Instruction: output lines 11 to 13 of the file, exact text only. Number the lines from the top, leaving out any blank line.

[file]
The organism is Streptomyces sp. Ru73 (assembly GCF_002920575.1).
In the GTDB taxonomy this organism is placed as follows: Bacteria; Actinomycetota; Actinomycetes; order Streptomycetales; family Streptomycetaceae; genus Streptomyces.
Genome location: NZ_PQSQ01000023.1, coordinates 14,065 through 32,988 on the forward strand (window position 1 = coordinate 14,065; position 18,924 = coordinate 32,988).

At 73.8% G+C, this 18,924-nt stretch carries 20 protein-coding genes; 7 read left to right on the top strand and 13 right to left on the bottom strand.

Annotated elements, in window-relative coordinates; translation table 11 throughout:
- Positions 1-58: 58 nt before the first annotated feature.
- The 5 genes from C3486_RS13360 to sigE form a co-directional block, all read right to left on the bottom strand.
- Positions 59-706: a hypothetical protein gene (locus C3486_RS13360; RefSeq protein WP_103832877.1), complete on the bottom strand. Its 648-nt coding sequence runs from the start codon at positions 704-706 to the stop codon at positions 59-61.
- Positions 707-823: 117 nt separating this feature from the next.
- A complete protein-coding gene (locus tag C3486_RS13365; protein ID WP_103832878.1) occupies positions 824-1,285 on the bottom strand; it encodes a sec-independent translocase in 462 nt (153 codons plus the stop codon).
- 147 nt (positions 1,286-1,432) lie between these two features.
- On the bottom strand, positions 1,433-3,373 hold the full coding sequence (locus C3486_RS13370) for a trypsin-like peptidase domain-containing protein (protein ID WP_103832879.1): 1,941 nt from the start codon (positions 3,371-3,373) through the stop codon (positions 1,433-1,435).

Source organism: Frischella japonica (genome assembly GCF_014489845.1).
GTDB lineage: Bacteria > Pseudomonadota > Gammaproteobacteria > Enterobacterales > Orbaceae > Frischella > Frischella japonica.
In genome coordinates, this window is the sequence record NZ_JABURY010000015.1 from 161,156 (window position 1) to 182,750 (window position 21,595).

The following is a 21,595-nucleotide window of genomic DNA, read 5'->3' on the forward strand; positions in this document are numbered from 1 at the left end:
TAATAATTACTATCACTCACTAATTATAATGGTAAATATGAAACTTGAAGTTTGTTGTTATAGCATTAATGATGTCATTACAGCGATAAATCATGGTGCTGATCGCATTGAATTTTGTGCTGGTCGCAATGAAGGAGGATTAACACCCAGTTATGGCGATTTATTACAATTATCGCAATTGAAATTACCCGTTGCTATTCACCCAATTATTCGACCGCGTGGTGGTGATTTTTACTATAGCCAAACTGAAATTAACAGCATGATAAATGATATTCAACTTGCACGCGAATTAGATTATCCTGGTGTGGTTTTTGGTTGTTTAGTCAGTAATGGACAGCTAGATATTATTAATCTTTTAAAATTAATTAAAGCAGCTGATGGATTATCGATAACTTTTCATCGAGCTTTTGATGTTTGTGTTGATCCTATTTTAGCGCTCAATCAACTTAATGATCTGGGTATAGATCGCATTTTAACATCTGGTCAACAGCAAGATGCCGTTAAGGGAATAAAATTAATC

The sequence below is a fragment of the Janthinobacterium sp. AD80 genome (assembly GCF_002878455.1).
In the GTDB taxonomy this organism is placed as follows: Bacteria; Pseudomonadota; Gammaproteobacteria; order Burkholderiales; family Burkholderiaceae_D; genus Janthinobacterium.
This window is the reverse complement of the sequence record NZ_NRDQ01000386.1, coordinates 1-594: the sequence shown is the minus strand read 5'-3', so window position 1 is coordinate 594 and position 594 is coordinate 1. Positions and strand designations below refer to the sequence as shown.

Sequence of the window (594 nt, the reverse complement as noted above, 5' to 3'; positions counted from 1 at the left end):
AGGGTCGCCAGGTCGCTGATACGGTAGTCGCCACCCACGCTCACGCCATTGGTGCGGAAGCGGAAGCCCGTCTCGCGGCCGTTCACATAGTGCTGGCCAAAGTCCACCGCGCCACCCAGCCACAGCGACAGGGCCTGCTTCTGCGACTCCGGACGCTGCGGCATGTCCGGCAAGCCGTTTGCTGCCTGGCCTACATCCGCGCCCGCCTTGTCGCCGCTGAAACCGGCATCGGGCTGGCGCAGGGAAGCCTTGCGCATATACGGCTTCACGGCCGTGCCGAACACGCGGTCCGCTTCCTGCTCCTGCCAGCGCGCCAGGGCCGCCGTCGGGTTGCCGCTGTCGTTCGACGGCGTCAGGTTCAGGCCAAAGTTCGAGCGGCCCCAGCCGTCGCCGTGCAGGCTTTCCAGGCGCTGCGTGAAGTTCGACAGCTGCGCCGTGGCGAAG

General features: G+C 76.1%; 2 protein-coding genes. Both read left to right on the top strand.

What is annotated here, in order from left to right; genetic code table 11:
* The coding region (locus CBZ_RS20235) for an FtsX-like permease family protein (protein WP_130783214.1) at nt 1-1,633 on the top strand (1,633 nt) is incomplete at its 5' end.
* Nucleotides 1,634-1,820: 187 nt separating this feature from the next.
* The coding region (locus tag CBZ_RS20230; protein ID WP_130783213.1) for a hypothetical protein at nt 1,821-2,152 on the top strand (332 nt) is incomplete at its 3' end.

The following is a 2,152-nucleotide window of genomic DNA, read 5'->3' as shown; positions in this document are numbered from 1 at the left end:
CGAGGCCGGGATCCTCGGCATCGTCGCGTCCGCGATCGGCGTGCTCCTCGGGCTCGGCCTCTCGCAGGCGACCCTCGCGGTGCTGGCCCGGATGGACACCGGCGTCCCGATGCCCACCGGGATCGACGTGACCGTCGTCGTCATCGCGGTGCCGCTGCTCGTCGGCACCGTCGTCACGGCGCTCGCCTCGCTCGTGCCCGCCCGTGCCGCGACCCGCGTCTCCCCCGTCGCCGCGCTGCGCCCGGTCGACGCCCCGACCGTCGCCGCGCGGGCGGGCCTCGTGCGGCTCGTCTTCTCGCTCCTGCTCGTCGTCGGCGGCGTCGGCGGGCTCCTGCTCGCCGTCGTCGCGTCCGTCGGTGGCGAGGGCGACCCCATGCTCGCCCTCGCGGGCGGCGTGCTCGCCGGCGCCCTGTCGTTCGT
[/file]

- 147 nt (positions 1,286-1,432) lie between these two features.
- On the bottom strand, positions 1,433-3,373 hold the full coding sequence (locus C3486_RS13370) for a trypsin-like peptidase domain-containing protein (protein ID WP_103832879.1): 1,941 nt from the start codon (positions 3,371-3,373) through the stop codon (positions 1,433-1,435).

Source organism: Frischella japonica (genome assembly GCF_014489845.1).